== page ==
Drug policy made an ever-so-brief appearance at the tail end of Tuesday night's televised debate among Democratic presidential candidates, and the results were disappointing for drug reformers. When NBC's Tim Russert asked candidates for a show of hands to indicate if they disagreed with Connecticut Sen. Chris Dodd's support for marijuana decriminalization, all except Ohio Rep. Dennis Kucinich raised their hands.

Senators Hillary Clinton, Joe Biden, and Barack Obama, former Sen. John Edwards, and New Mexico Gov. Bill Richardson all declined the opportunity to take a progressive stand on marijuana policy. Former Alaska Sen. Mike Gravel, who has called for the legalization of drugs, was not invited to the debate.

Here is the transcript of the relevant portion of the debate:

Russert: Senator Dodd, you went on the Bill Maher show last month and said that you were for decriminalizing marijuana. Is there anyone here who disagrees with Senator Dodd in decriminalizing marijuana?

Senator Biden, Senator...


Senator Edwards, why?

Edwards: Because I think it sends the wrong signal to young people. And I think the president of the United States has a responsibility to ensure that we're sending the right signals to young people.

Dodd: Can I respond just why I think it ought to be? We're locking up too many people in our system here today. We've got mandatory minimum sentences, they are filling our jails with people that don't belong there. My idea is to decriminalize this, reduce that problem here. We've gone from 800,000 to 2 million people, in our penal institutions in this country. We've got to get a lot smarter about this issue than we are. And as president, I'd try and achieve that.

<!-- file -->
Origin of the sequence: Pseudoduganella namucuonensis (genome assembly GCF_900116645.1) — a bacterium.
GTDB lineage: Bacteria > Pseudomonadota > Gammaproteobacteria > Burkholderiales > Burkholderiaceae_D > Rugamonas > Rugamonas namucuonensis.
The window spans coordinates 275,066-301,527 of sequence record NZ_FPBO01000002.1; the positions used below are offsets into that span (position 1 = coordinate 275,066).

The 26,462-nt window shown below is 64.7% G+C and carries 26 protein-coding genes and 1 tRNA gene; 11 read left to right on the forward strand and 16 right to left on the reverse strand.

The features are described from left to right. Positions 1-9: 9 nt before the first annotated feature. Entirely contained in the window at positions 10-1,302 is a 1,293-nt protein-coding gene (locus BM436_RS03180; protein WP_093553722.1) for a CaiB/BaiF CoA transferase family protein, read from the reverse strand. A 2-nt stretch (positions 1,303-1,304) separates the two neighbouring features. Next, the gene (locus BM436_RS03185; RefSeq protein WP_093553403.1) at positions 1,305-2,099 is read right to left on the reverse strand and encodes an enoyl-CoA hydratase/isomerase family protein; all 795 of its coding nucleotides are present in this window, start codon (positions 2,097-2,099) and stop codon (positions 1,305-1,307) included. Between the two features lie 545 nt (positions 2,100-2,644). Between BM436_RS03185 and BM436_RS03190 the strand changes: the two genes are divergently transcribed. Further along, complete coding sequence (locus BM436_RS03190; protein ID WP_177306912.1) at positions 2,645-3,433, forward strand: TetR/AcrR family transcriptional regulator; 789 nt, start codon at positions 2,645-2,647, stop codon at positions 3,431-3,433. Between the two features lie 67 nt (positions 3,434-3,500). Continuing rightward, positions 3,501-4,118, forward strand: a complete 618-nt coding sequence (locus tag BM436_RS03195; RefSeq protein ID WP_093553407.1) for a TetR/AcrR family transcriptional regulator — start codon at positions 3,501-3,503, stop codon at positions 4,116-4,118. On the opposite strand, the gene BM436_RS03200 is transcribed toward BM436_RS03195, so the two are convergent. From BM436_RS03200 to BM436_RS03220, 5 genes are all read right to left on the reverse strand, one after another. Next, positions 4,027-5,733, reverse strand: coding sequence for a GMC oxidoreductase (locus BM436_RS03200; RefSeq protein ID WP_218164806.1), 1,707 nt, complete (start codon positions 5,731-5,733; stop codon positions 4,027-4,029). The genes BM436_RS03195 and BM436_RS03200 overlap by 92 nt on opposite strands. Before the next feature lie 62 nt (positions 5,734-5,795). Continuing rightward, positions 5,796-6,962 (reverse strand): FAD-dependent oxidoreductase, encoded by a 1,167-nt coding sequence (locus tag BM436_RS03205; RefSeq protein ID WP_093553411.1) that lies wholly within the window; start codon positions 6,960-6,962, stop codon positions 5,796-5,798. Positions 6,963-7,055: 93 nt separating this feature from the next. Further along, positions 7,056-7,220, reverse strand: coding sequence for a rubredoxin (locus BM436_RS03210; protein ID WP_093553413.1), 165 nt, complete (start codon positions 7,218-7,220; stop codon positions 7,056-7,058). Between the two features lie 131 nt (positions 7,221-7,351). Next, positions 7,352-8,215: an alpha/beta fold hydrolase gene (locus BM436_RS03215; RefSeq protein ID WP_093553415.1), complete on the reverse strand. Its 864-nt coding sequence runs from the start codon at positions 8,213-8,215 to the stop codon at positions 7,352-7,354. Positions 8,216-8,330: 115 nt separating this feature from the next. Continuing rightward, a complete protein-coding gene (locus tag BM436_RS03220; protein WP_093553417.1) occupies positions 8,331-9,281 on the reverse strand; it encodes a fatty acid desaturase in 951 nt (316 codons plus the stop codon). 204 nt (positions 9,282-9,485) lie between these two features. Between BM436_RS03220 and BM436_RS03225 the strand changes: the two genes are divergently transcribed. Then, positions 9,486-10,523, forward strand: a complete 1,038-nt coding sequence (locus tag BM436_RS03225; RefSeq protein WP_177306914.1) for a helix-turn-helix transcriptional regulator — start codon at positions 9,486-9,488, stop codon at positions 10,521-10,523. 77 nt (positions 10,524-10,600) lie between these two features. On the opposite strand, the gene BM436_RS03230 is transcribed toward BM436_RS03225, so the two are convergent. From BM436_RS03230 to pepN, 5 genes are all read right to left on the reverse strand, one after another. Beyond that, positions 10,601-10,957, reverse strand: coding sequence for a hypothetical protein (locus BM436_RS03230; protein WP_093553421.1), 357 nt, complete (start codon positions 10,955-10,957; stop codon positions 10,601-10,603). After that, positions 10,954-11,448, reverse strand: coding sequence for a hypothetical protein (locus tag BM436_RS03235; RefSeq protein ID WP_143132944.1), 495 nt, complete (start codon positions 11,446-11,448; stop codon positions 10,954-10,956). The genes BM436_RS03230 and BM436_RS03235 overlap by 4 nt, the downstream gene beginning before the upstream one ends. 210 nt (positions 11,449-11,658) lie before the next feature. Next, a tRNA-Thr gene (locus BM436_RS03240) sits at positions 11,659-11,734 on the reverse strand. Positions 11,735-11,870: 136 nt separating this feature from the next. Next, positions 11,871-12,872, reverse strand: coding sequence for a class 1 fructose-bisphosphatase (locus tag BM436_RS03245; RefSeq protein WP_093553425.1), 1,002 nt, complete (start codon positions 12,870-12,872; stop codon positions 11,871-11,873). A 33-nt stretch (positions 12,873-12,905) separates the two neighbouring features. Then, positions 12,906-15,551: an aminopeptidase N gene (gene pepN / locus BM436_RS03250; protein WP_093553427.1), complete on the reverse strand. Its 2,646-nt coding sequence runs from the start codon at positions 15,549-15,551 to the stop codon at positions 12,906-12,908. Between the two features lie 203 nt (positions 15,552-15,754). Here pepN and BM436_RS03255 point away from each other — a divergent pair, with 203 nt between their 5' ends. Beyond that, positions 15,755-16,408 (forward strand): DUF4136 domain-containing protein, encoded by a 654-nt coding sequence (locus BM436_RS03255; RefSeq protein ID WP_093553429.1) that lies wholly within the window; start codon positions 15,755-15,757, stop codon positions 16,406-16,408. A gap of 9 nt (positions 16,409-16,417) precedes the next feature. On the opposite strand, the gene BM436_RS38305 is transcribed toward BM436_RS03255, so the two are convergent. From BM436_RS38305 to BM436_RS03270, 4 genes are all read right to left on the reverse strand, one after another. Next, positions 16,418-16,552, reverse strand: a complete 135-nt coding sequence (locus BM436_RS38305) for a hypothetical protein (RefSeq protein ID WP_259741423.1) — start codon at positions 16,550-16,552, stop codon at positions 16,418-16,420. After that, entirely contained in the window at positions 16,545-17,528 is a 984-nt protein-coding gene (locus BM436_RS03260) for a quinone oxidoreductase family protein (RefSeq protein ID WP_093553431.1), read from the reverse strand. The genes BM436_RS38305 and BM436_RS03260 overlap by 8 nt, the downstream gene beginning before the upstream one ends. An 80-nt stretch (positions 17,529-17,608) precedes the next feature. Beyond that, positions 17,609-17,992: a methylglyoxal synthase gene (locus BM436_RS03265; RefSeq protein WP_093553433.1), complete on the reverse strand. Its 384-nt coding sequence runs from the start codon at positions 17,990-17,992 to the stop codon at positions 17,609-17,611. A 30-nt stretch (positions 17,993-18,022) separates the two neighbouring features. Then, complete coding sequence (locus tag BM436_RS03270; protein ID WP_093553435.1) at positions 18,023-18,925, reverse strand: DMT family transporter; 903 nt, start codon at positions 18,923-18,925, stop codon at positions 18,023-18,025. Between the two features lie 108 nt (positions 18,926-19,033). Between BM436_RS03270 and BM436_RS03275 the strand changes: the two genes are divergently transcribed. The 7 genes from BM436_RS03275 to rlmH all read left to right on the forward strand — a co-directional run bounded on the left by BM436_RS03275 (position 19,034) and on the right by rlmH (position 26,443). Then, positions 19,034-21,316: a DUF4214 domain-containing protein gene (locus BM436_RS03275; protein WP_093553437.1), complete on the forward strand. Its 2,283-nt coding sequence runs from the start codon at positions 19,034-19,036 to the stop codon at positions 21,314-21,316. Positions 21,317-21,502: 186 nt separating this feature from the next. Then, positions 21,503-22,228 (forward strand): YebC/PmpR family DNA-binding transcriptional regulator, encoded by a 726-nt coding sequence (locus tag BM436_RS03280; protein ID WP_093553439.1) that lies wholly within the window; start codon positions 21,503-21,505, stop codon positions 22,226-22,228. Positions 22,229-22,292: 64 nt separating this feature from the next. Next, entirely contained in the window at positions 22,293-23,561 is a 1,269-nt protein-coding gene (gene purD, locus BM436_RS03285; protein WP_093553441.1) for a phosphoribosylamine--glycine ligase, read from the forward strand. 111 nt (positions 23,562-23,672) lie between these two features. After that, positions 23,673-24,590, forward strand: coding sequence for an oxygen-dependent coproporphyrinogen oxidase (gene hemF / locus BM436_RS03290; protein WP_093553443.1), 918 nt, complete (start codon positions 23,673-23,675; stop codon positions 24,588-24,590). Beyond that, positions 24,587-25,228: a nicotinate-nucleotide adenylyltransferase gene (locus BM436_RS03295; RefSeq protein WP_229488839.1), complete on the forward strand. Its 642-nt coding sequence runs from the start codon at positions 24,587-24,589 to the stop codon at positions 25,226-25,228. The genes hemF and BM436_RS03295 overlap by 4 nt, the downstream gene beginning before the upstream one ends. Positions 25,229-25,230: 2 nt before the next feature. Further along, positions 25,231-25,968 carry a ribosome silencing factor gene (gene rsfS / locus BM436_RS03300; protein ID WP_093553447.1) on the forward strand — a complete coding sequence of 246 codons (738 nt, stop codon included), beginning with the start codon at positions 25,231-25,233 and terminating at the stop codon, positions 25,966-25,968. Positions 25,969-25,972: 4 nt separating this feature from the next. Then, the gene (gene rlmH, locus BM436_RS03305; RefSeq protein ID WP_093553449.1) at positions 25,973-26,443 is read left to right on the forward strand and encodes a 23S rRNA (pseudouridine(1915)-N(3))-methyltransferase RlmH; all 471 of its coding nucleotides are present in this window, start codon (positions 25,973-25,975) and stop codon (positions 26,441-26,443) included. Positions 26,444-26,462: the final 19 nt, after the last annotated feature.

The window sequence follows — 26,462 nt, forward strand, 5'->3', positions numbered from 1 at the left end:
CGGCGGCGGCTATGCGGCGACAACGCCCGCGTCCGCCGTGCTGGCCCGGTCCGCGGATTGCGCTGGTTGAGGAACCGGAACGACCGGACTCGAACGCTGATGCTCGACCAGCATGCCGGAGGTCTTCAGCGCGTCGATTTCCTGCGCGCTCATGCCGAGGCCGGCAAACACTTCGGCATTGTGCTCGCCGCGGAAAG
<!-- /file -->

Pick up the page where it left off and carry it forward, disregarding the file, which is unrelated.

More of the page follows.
And then it was on to a question about Chinese toys and a question about what candidates would wear for Halloween, and then the debate was over.

Look for detailed coverage of the various Democratic candidates' positions on a number of drug policy issues here next week, with a report on the Republicans' positions the following week. But if the Democratic contenders aren't interested in even giving decrim an approving nod, prepare to be disappointed in their other drug policy positions, too, and expect even worse from the Republicans.

Marijuana: Pot Politics On Display in Local Races in Cincinnati and New York State